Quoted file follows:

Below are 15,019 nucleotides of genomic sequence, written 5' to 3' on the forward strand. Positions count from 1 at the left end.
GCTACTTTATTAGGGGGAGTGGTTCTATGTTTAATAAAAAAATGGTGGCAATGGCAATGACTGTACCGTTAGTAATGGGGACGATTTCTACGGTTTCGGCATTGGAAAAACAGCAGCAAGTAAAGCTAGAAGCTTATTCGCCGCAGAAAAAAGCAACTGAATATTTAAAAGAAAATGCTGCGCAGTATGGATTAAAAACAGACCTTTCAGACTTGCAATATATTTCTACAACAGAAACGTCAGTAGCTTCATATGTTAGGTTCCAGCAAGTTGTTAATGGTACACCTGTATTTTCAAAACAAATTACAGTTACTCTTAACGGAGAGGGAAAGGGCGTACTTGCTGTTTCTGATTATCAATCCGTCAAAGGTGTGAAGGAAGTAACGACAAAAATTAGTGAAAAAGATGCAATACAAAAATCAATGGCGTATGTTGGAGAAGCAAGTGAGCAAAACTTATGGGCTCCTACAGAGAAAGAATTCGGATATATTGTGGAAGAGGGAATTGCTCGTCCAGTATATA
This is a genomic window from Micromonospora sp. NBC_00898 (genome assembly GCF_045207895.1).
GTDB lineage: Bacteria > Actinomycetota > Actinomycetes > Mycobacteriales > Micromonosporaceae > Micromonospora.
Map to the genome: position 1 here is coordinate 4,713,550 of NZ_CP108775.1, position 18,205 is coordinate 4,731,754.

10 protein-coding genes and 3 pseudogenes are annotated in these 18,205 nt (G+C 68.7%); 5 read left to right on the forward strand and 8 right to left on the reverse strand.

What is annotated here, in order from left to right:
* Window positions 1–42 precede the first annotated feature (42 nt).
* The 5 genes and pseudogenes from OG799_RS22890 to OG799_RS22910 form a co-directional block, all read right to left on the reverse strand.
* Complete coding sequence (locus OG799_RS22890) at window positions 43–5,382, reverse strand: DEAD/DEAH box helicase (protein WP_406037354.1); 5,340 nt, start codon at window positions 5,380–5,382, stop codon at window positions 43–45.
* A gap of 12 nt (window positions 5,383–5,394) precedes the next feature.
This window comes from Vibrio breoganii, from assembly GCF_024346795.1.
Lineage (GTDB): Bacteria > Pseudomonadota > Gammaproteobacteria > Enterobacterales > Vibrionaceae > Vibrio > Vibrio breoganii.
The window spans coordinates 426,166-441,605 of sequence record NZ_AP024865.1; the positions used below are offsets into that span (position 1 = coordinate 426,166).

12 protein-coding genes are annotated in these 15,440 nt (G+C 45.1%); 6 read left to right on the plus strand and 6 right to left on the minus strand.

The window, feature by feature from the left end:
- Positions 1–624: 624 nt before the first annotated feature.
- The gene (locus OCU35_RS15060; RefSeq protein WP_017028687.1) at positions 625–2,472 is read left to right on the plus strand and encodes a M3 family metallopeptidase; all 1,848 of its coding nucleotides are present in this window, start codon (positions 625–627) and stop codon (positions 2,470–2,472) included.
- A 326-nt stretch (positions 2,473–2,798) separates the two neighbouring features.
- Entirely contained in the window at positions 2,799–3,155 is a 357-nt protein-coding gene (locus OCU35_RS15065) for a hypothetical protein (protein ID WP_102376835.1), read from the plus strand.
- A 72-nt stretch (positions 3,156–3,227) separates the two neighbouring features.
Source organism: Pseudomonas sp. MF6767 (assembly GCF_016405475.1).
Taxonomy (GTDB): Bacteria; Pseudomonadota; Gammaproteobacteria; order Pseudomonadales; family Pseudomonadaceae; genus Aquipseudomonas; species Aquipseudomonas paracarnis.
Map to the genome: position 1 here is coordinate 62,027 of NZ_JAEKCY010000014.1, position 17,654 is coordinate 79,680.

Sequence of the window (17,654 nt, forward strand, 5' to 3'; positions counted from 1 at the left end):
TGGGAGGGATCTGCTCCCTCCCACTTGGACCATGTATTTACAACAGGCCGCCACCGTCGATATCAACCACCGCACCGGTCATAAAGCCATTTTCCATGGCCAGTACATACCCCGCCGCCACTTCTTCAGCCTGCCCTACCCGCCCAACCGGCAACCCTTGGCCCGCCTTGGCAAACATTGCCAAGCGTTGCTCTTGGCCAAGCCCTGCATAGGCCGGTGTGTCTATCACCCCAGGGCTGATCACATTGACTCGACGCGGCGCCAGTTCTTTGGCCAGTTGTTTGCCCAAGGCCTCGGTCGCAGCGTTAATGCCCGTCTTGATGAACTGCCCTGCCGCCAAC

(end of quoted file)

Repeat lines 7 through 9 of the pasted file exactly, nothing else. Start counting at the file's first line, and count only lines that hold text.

What is annotated here, in order from left to right:
* Window positions 1–42 precede the first annotated feature (42 nt).
* The 5 genes and pseudogenes from OG799_RS22890 to OG799_RS22910 form a co-directional block, all read right to left on the reverse strand.